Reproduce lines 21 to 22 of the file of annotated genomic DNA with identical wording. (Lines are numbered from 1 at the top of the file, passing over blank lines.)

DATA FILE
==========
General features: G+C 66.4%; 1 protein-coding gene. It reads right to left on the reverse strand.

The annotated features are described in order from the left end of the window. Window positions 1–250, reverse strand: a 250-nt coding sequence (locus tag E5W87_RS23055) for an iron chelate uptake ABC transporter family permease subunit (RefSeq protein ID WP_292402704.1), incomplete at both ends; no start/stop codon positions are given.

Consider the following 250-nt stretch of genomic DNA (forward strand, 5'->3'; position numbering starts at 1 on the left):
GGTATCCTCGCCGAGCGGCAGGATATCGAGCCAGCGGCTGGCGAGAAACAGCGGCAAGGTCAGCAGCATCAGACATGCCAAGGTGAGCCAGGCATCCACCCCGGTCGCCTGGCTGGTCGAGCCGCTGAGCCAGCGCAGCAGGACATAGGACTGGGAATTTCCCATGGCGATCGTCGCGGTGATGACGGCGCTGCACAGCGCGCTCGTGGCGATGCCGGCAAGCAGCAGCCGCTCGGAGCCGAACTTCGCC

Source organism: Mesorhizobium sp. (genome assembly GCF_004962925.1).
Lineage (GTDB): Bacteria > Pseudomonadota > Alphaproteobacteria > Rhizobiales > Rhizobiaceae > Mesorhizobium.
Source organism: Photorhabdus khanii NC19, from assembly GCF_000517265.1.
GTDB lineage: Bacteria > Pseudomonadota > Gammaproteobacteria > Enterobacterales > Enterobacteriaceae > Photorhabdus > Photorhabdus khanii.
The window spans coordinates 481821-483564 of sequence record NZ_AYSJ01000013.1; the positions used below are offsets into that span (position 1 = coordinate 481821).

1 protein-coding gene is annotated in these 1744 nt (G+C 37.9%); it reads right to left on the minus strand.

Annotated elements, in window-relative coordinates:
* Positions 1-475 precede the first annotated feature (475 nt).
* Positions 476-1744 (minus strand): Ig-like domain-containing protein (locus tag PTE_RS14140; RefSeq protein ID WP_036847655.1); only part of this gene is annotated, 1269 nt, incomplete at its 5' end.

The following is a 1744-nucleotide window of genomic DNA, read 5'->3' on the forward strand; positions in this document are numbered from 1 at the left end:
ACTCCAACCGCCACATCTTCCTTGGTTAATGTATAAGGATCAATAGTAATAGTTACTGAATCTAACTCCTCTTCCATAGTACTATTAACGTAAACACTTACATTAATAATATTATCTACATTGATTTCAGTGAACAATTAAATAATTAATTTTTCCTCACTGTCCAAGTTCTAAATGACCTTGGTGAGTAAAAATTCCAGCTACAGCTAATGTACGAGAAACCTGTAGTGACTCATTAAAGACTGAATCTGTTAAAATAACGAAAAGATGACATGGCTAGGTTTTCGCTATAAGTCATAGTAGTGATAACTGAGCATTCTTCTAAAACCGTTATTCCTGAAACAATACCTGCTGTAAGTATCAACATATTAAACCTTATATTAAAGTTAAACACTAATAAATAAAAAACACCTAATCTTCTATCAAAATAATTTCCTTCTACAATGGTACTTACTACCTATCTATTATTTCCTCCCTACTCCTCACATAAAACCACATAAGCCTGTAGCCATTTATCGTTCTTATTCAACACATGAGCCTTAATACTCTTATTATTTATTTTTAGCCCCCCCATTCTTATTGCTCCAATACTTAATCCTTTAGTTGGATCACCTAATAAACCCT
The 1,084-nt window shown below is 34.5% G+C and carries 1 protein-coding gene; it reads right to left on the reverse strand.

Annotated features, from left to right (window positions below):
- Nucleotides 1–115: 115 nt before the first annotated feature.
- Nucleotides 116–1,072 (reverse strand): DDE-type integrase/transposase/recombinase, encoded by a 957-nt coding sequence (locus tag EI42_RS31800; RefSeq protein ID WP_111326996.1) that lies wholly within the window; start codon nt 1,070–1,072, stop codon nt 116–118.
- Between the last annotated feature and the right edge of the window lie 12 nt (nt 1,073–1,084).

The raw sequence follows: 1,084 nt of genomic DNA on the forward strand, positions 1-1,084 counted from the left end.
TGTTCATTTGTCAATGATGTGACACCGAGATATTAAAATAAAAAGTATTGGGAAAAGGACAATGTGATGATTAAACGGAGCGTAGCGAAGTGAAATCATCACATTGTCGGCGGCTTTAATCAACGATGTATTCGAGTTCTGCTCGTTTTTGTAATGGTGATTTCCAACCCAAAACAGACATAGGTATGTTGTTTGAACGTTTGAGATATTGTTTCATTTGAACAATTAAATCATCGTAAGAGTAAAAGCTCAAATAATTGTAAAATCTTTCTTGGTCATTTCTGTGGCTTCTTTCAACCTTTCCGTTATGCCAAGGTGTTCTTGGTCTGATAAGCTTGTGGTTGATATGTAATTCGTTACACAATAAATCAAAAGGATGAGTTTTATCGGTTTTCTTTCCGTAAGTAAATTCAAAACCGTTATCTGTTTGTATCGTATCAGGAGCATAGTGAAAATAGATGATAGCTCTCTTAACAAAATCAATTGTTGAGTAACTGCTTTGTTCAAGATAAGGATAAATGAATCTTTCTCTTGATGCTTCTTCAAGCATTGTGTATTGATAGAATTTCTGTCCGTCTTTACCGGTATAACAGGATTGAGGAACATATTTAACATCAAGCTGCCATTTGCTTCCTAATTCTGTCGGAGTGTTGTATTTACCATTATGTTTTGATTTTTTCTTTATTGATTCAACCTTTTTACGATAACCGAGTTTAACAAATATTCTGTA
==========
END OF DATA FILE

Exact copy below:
The raw sequence follows: 1,084 nt of genomic DNA on the forward strand, positions 1-1,084 counted from the left end.
TGTTCATTTGTCAATGATGTGACACCGAGATATTAAAATAAAAAGTATTGGGAAAAGGACAATGTGATGATTAAACGGAGCGTAGCGAAGTGAAATCATCACATTGTCGGCGGCTTTAATCAACGATGTATTCGAGTTCTGCTCGTTTTTGTAATGGTGATTTCCAACCCAAAACAGACATAGGTATGTTGTTTGAACGTTTGAGATATTGTTTCATTTGAACAATTAAATCATCGTAAGAGTAAAAGCTCAAATAATTGTAAAATCTTTCTTGGTCATTTCTGTGGCTTCTTTCAACCTTTCCGTTATGCCAAGGTGTTCTTGGTCTGATAAGCTTGTGGTTGATATGTAATTCGTTACACAATAAATCAAAAGGATGAGTTTTATCGGTTTTCTTTCCGTAAGTAAATTCAAAACCGTTATCTGTTTGTATCGTATCAGGAGCATAGTGAAAATAGATGATAGCTCTCTTAACAAAATCAATTGTTGAGTAACTGCTTTGTTCAAGATAAGGATAAATGAATCTTTCTCTTGATGCTTCTTCAAGCATTGTGTATTGATAGAATTTCTGTCCGTCTTTACCGGTATAACAGGATTGAGGAACATATTTAACATCAAGCTGCCATTTGCTTCCTAATTCTGTCGGAGTGTTGTATTTACCATTATGTTTTGATTTTTTCTTTATTGATTCAACCTTTTTACGATAACCGAGTTTAACAAATATTCTGTA